With the $1 million prize, the WARC team has been able to fund the My Intelligent Cardiac Assistant (MICArdiac) trial, an artificial intelligence-optimised mHealth intervention in the form of an app targeted at consumers who may be at risk of heart attacks.
WARC has had a strong collaborative history with Google. In 2017, Professor Chow won the $750,000 Google Impact Challenge which she and her team were able to develop TextCARE a personalised text messaging support program.
The program uses complex algorithms to deliver SMS messages that encourage people to make changes such as taking their medications as prescribed, stopping smoking, taking up exercise or eating more healthily.
MICArdiac, in combination with TextCARE has now been made technically robust in collaboration with the University of Sydney’s Sydney Informatics Hub, and iMSXTM software development.
MICArdiac combines physical activity data from activity trackers, remote blood pressure monitoring and heart rate data and uses AI technology to enhance the personalisation of messaging in an app.
In April, Professor Chow and the WARC team held a showcase event at Google HQ demonstrating their innovative heart disease solutions. The showcase event provided a space for the exploration of ways to transform digital health through collaborations with Google, the government, consumers and clinicians.
The showcase attracted leading decision-makers in healthcare, including Graeme Loy, Chief Executive of the Western Sydney Local Health District, Professor Andrew Wilson, Director of the Menzies Centre for Health Policy and Carrie Hayter, Consumer Engagement Manager from Health Consumers NSW.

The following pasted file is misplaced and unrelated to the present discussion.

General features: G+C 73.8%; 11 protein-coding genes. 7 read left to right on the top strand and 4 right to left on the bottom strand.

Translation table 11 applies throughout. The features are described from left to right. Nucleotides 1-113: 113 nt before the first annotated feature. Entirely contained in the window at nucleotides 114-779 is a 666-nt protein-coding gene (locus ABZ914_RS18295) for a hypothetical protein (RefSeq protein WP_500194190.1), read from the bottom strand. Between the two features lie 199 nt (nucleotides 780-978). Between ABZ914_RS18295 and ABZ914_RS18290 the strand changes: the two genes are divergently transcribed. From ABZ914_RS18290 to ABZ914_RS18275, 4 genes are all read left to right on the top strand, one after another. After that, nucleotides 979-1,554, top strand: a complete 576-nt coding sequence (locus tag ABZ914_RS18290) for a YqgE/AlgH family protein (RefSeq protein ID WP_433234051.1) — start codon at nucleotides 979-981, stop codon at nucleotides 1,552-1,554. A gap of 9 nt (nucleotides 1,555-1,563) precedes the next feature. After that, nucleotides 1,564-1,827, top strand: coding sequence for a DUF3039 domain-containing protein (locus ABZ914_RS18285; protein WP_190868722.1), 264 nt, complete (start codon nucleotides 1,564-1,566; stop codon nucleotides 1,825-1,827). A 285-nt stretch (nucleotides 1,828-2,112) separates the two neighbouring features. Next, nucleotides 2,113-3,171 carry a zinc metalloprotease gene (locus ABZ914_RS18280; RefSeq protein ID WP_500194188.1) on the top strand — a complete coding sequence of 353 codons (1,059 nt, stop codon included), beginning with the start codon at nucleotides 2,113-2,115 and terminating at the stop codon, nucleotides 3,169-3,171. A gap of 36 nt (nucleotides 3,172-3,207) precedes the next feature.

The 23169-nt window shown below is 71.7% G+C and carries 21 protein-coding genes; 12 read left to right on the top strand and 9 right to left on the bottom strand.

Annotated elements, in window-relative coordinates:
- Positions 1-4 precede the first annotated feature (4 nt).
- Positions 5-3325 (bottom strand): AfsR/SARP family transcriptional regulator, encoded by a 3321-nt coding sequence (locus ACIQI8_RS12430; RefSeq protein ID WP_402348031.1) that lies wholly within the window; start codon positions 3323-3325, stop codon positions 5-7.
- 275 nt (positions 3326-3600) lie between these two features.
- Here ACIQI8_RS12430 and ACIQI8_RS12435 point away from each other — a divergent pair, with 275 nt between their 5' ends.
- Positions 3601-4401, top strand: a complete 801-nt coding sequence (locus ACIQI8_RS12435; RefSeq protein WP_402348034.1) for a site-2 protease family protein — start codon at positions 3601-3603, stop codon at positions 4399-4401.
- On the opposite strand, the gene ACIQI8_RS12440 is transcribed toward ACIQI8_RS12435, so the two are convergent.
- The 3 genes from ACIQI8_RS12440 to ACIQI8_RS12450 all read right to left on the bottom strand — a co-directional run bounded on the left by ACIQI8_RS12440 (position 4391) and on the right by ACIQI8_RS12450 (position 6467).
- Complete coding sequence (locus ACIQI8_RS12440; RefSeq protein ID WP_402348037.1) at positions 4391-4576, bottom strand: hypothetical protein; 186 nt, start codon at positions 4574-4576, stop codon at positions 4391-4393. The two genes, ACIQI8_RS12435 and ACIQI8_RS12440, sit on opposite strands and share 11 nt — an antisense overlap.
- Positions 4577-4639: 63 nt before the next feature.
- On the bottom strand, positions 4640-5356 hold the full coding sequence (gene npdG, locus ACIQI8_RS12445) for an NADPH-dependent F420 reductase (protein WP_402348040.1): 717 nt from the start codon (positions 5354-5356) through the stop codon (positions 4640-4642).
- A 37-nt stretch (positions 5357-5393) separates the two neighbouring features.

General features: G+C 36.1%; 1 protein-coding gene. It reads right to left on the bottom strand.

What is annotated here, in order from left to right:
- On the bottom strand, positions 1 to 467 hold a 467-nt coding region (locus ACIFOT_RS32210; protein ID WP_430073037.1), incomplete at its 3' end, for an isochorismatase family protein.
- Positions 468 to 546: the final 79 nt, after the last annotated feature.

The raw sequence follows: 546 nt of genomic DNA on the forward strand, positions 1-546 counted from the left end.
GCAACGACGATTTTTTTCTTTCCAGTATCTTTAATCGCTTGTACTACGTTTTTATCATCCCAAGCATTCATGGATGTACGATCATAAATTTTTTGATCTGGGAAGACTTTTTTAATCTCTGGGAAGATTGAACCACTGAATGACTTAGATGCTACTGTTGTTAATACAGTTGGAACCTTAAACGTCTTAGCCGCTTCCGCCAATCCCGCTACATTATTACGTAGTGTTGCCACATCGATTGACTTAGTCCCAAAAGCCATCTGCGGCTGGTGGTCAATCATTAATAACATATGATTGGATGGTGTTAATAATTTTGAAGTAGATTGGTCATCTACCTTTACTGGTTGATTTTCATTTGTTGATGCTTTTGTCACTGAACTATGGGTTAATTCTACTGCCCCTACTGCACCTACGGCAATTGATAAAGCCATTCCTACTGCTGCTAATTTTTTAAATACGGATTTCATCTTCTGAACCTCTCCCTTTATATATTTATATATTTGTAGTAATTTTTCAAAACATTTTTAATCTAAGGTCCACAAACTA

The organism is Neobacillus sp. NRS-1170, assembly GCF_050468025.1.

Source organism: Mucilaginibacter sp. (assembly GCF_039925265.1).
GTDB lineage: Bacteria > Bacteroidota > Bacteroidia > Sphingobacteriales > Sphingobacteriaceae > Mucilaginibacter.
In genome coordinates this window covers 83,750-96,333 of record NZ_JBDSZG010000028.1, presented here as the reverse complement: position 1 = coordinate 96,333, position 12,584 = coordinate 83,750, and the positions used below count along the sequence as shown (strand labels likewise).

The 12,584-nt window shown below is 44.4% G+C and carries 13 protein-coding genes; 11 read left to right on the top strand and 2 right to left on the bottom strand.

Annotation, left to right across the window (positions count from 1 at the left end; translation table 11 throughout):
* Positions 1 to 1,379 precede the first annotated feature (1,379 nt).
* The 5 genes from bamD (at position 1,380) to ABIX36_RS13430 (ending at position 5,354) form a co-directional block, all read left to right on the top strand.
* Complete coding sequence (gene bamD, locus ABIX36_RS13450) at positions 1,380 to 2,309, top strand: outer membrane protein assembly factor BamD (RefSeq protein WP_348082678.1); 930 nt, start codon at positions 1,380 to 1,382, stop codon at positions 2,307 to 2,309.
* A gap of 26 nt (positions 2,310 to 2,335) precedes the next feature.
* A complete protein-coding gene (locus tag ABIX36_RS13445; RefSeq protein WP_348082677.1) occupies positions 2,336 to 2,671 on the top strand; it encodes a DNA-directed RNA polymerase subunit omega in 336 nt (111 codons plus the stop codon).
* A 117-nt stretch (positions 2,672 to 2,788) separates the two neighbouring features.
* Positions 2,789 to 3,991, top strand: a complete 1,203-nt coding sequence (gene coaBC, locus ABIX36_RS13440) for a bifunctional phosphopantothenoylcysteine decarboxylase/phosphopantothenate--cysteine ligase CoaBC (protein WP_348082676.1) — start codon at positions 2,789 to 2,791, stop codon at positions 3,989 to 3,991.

The event comprised presentations from WARC researchers which was opened by the University of Sydney’s Professor Richard Lindley, facilitated by Associate Professor Sarah Zaman, and three WARC researchers including Professor Chow as well as Dr Liliana Laranjo and Sonali Munot. Anita Kaye from Google Cloud closing the presentations.
Panel and audience members discussed the suitability of the current health system, the barriers to change and the potential value of digital health in providing equity of access to healthcare. There was also discussion as to how to scale digital health interventions and how to identify the useful from commercial digital health interventions.
A subsequent panel discussion was chaired by Professor Tim Shaw, and included Elizabeth Koff AM, Managing Director of Telstra Health and former Secretary of NSW Health, Ray Messom, CEO of Wentwest (Western Sydney Primary Health Network), and Michael Kielty, a consumer representative.
For over 10 years Professor Chow has used text message interventions to facilitate behaviour change by nudging consumers to make better, more informed choices.
Professor Chow’s TextCARE education and support programs have been developed, delivered, and evaluated in randomised clinical trials for a range of chronic health conditions.
Education and support programs delivered via text have been shown effective at improving cardiovascular risk factors (blood pressure, cholesterol), mental health, patient-reported experiences and behavioural risk factors such as stopping smoking.
The WARC team is currently recruiting 500 participants over the age of 35 who have high blood pressure to test the AI-enhanced technology.